The UK faces another “lockdown Christmas” unless more stringent measures to combat Covid-19 are implemented immediately alongside the vaccine rollout, according to multiple experts.
Peter Openshaw, of the New and Emerging Respiratory Virus Threats Advisory Group (Nervtag), issued the warning after a week of pressure on ministers to activate fully their “plan B” for winter, which would involve mandatory face masks and advice to work from home.
Professor Openshaw, who works at Imperial College London, told BBC Breakfast on Saturday: “I’m very fearful that we’re going to have another lockdown Christmas if we don’t act soon.
“We know that with public health measures the time to act is immediately. There’s no point in delaying. If you do delay then you need to take even more stringent actions later. The immediacy of response is absolutely vital if you’re going to get things under control.
“We all really, really want a wonderful family Christmas where we can all get back together. If that’s what we want, we need to get these measures in place now in order to get transmission rates right down.”
On Friday, minutes of a Sage advisory group meeting revealed it has also told the government it should prepare for the “rapid deployment” of basic anti-coronavirus measures.
Ministers have so far resisted the reintroduction of curbs contained in “plan B”, insisting that “plan A” was still working. This refers to the vaccine rollout – though both the booster campaign and provision for children are moving more slowly than hoped.
But the World Health Organisation has warned that the vaccine alone will not be able to lift the world out of the pandemic.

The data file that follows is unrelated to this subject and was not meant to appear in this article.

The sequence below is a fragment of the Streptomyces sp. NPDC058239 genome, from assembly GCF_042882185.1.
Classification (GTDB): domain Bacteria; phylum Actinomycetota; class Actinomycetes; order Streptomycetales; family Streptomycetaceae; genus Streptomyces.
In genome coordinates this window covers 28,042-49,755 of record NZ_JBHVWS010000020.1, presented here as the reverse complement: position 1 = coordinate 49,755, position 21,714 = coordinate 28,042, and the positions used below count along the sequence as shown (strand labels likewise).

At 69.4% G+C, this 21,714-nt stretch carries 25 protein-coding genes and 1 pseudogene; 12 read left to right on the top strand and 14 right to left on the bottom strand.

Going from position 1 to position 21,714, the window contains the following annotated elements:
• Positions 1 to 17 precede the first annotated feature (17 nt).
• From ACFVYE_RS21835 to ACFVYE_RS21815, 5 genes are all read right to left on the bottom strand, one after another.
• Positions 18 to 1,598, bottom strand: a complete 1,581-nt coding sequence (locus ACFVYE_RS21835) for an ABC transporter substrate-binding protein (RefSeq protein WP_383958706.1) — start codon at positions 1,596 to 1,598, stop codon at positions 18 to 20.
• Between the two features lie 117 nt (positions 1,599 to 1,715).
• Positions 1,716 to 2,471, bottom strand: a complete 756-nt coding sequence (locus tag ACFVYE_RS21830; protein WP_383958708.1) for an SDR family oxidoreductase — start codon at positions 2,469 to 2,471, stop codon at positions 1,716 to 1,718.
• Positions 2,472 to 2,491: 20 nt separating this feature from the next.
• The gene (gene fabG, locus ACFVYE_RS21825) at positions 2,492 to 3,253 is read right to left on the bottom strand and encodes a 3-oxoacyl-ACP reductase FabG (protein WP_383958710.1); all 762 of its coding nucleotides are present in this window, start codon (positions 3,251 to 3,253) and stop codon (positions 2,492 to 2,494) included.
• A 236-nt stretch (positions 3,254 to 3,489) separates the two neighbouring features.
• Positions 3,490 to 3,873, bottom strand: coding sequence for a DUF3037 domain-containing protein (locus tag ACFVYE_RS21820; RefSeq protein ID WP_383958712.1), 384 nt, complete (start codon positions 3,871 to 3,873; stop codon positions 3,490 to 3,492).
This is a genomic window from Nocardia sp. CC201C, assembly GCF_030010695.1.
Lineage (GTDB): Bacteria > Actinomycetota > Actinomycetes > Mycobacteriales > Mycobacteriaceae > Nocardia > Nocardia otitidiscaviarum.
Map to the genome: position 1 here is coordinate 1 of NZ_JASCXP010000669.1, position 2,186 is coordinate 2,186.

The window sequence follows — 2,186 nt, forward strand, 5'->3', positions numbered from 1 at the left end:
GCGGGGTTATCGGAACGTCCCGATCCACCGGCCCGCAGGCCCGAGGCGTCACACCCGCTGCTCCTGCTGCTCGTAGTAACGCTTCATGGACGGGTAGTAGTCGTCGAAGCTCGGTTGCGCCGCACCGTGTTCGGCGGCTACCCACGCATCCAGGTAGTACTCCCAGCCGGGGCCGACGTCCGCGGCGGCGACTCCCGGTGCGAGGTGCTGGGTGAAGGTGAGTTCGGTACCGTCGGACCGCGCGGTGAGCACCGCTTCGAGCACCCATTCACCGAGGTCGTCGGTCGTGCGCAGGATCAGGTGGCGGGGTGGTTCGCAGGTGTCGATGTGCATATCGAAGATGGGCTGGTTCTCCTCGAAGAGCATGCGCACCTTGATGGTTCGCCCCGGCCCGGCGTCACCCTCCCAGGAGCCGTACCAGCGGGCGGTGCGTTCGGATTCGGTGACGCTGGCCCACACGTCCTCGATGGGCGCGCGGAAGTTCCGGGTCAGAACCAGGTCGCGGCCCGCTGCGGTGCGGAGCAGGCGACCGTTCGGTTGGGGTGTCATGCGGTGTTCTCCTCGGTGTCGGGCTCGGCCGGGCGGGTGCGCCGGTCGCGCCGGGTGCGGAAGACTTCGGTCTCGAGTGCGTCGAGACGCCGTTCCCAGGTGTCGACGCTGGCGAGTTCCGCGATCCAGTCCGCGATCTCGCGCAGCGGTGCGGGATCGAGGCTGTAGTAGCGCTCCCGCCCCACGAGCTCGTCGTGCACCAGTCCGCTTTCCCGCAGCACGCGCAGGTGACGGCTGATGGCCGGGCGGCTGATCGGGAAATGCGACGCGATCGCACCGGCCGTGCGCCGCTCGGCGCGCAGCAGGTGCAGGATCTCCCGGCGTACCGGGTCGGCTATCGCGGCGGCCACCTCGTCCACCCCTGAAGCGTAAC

Spokesperson Margaret Harris told Times Radio on Saturday: “The problem is focusing on one thing, the vaccine isn't going to get us out of this. We really have to do other measures.
“We have got to be serious about not crowding. We have still got to be looking at wearing the masks, when you're indoors particularly.”
Some elements of “plan B” have already begun to take effect. These include warning the public of the potential for rising infections – as Sajid Javid, the health secretary, did in midweek – and giving extra support to parts of the country experiencing “enduring transmission” of Covid-19.
Chancellor Rishi Sunak told The Times on Saturday the country could not return to “significant economic restrictions” and that the vaccine rollout meant this was not necessary, while Boris Johnson said on Friday that another lockdown was not planned.
However, Adam Finn, a member of the Joint Committee on Vaccination and Immunisation, told Times Radio: “We know the vaccines work. We know that giving boosters, particularly to the oldest people who got vaccinated first and also to children now who were getting infection in large numbers, will do something to reduce the amount of virus in circulation.
“But I think it's quite questionable whether the chancellor is right that those two things, by themselves, are adequate to get things under control sufficiently to avoid the risk of further restrictions of the kind we saw last year.
“I think we do probably need to do more than that now and, in particular, we need to stop putting out the message or the suggestion that everything else can go back to normal because I think that is rash.”
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